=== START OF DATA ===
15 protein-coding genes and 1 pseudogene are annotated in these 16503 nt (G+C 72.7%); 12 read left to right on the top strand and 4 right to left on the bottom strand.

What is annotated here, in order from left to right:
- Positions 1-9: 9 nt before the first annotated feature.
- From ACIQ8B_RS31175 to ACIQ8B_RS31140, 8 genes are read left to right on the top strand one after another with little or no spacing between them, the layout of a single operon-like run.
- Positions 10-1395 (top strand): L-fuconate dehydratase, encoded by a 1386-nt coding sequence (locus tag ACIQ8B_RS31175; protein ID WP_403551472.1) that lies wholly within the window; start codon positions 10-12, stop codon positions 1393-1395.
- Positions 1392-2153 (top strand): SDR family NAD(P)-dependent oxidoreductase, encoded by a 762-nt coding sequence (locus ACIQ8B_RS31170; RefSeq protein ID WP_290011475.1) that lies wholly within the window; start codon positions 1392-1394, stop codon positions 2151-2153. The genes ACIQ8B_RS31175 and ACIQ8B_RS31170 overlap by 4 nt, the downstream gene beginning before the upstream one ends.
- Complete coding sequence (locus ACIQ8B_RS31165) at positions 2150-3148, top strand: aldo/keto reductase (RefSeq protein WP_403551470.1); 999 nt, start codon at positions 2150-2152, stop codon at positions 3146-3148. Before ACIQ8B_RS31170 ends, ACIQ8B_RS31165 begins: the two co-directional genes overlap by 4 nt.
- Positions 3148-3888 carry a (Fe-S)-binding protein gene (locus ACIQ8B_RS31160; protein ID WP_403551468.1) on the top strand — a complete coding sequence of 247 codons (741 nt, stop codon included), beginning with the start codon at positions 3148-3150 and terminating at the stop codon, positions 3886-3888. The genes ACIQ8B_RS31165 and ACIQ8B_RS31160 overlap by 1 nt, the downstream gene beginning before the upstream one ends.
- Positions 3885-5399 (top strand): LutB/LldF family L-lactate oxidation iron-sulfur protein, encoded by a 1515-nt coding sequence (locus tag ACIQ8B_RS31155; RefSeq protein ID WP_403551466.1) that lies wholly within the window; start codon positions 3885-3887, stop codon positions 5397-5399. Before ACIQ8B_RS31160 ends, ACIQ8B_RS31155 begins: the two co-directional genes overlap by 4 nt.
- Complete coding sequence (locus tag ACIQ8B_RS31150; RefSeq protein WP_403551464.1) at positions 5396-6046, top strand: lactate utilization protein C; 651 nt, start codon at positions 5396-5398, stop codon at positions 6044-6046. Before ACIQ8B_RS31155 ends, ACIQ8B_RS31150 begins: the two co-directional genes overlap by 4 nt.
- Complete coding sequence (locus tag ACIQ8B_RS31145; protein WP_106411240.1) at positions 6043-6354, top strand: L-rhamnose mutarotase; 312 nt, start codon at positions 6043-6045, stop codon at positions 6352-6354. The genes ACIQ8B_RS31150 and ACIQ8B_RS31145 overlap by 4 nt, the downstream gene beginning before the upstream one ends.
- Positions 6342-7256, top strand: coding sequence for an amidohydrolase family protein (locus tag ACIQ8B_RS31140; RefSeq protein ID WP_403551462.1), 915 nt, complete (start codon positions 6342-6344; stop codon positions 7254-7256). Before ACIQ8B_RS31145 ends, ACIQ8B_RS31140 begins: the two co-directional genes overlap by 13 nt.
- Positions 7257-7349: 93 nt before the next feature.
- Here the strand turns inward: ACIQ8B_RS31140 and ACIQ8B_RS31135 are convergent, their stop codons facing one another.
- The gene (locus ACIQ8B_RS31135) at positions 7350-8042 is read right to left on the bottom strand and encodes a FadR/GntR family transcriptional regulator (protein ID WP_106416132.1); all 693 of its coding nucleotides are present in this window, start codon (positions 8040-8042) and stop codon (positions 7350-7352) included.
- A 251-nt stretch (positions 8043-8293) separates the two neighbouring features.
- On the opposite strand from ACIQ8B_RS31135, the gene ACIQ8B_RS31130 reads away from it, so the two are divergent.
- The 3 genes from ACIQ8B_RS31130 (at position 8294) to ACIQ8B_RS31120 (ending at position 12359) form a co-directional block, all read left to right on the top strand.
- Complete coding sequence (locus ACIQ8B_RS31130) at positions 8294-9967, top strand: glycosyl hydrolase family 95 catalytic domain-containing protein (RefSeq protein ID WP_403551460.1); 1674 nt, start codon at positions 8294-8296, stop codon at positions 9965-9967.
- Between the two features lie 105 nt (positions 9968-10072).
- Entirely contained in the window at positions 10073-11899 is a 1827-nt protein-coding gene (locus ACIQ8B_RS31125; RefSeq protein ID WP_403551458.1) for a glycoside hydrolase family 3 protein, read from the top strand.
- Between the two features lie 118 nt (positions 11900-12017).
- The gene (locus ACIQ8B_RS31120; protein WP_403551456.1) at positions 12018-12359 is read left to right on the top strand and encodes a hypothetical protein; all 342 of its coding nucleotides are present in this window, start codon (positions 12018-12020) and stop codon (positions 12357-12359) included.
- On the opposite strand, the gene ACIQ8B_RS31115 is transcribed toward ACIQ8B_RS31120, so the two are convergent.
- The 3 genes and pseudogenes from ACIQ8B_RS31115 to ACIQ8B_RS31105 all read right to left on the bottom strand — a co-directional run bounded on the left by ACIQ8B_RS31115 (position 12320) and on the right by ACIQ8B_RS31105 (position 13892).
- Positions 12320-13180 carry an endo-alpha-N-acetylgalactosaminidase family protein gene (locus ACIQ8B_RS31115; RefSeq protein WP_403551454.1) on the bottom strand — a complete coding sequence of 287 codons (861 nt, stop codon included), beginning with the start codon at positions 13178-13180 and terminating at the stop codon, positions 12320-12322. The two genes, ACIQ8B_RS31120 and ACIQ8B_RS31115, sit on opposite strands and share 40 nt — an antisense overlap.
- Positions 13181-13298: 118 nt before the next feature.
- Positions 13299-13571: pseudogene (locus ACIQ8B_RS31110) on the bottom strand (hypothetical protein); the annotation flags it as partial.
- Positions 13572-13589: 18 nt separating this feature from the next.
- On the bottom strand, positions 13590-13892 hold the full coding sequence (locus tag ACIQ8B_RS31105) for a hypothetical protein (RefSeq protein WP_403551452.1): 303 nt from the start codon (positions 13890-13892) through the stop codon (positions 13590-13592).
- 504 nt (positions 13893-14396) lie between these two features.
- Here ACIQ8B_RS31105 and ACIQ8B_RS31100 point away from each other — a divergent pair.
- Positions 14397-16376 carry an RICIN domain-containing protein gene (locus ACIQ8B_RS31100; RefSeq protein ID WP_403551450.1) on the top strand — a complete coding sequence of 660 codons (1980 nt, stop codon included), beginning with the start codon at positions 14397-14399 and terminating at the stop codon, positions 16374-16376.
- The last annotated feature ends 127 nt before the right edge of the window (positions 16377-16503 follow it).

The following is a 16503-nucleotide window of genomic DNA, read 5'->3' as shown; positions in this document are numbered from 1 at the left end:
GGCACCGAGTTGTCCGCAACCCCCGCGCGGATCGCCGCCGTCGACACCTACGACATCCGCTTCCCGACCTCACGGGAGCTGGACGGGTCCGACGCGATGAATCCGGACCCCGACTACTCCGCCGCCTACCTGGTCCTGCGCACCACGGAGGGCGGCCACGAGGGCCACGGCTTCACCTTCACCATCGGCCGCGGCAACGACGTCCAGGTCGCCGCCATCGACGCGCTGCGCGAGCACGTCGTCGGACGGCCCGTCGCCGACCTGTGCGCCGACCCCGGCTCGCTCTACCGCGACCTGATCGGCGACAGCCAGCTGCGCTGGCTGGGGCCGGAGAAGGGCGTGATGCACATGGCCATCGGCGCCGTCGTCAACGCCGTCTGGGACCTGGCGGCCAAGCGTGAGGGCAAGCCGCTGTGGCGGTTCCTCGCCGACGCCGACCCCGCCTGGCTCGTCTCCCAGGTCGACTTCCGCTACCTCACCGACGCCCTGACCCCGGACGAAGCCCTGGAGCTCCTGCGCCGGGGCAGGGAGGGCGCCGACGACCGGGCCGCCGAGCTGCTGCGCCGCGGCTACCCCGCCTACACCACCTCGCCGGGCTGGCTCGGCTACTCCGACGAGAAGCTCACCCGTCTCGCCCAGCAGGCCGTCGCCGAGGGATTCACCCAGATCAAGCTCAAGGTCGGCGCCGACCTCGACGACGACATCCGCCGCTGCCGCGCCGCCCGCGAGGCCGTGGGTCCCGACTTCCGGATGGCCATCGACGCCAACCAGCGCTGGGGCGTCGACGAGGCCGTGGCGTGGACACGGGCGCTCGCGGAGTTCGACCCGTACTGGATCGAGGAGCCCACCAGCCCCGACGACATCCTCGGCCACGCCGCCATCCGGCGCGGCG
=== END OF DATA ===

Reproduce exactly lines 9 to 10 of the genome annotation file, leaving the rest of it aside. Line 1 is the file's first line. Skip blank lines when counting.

- Positions 3885-5399 (top strand): LutB/LldF family L-lactate oxidation iron-sulfur protein, encoded by a 1515-nt coding sequence (locus tag ACIQ8B_RS31155; RefSeq protein ID WP_403551466.1) that lies wholly within the window; start codon positions 3885-3887, stop codon positions 5397-5399. Before ACIQ8B_RS31160 ends, ACIQ8B_RS31155 begins: the two co-directional genes overlap by 4 nt.
- Complete coding sequence (locus tag ACIQ8B_RS31150; RefSeq protein WP_403551464.1) at positions 5396-6046, top strand: lactate utilization protein C; 651 nt, start codon at positions 5396-5398, stop codon at positions 6044-6046. Before ACIQ8B_RS31155 ends, ACIQ8B_RS31150 begins: the two co-directional genes overlap by 4 nt.